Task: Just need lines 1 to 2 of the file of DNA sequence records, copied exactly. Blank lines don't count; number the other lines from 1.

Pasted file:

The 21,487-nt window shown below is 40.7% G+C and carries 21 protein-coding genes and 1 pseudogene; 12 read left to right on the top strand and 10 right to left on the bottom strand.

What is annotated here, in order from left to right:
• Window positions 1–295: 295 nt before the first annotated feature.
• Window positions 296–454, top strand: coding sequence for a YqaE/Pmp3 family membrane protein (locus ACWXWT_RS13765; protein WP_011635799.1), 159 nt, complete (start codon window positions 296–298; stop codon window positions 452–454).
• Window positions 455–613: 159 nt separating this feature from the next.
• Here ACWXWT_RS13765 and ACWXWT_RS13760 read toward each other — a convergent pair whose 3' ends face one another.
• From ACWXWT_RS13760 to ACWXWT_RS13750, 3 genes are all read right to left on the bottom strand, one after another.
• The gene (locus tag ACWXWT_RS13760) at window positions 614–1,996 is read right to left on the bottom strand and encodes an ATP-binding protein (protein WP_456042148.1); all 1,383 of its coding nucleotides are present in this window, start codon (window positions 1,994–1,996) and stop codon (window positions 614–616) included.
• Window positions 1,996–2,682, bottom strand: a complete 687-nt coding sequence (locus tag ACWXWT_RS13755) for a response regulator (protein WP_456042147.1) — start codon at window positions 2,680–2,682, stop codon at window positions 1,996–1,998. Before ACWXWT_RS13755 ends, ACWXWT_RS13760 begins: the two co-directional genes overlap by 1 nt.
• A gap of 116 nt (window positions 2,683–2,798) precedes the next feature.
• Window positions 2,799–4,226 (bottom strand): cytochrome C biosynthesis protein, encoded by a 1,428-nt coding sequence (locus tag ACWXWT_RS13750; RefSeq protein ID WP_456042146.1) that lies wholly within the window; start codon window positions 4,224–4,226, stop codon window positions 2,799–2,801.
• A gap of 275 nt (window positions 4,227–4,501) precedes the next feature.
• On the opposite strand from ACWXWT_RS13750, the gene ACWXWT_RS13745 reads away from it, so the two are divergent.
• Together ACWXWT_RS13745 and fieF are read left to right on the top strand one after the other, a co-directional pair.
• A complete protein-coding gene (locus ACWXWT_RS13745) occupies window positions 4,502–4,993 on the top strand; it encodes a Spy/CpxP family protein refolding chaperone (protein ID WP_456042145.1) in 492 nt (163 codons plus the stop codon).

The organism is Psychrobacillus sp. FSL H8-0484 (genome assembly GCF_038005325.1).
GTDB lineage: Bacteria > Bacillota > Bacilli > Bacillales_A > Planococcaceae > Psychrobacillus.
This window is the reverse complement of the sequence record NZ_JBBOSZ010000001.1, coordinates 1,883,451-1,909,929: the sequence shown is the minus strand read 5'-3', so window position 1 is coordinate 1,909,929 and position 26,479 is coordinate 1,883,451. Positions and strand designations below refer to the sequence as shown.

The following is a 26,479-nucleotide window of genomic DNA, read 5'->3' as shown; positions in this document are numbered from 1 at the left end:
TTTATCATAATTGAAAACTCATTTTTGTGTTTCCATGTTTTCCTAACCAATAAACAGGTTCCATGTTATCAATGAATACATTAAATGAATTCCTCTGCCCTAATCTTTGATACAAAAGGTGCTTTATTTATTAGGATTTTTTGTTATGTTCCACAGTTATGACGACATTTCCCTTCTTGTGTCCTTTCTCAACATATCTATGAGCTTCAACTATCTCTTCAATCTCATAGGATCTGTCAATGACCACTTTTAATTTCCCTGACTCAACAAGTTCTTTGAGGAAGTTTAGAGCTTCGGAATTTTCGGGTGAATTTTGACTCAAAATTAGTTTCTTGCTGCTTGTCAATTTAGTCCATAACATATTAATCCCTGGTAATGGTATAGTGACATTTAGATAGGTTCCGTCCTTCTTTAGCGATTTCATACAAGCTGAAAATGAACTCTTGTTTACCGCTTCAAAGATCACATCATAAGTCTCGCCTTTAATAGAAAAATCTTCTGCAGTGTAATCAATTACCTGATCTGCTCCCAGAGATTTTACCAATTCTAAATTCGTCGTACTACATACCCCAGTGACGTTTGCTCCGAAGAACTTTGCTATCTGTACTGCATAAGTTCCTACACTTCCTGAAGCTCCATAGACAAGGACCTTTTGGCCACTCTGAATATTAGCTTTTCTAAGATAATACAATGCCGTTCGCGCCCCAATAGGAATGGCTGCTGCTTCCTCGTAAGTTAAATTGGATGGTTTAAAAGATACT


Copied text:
The 21,487-nt window shown below is 40.7% G+C and carries 21 protein-coding genes and 1 pseudogene; 12 read left to right on the top strand and 10 right to left on the bottom strand.

What is annotated here, in order from left to right: